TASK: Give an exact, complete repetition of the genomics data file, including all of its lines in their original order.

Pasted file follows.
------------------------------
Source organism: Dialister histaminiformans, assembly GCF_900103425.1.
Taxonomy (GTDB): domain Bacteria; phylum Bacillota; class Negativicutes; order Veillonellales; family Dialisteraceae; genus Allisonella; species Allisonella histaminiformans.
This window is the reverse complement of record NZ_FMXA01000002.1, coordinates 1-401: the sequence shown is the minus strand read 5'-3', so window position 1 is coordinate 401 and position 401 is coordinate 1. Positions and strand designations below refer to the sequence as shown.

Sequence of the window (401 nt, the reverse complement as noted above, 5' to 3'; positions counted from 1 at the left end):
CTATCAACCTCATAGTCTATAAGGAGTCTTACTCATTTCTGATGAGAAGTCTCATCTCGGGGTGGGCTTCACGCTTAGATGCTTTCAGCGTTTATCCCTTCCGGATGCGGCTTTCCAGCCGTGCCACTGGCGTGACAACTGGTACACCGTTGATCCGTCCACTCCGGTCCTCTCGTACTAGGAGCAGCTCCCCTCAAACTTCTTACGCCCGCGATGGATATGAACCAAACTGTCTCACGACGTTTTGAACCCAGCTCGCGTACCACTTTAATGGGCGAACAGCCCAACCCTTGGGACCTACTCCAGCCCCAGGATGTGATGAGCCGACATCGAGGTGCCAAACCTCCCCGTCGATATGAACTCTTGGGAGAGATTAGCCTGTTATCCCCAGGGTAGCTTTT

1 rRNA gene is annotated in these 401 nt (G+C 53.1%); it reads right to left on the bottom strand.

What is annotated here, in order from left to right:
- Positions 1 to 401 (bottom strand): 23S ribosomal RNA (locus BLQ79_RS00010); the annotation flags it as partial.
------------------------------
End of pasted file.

Source organism: Dialister histaminiformans, assembly GCF_900103425.1.
Taxonomy (GTDB): domain Bacteria; phylum Bacillota; class Negativicutes; order Veillonellales; family Dialisteraceae; genus Allisonella; species Allisonella histaminiformans.
This window is the reverse complement of record NZ_FMXA01000002.1, coordinates 1-401: the sequence shown is the minus strand read 5'-3', so window position 1 is coordinate 401 and position 401 is coordinate 1. Positions and strand designations below refer to the sequence as shown.

Sequence of the window (401 nt, the reverse complement as noted above, 5' to 3'; positions counted from 1 at the left end):
CTATCAACCTCATAGTCTATAAGGAGTCTTACTCATTTCTGATGAGAAGTCTCATCTCGGGGTGGGCTTCACGCTTAGATGCTTTCAGCGTTTATCCCTTCCGGATGCGGCTTTCCAGCCGTGCCACTGGCGTGACAACTGGTACACCGTTGATCCGTCCACTCCGGTCCTCTCGTACTAGGAGCAGCTCCCCTCAAACTTCTTACGCCCGCGATGGATATGAACCAAACTGTCTCACGACGTTTTGAACCCAGCTCGCGTACCACTTTAATGGGCGAACAGCCCAACCCTTGGGACCTACTCCAGCCCCAGGATGTGATGAGCCGACATCGAGGTGCCAAACCTCCCCGTCGATATGAACTCTTGGGAGAGATTAGCCTGTTATCCCCAGGGTAGCTTTT

1 rRNA gene is annotated in these 401 nt (G+C 53.1%); it reads right to left on the bottom strand.

What is annotated here, in order from left to right:
- Positions 1 to 401 (bottom strand): 23S ribosomal RNA (locus BLQ79_RS00010); the annotation flags it as partial.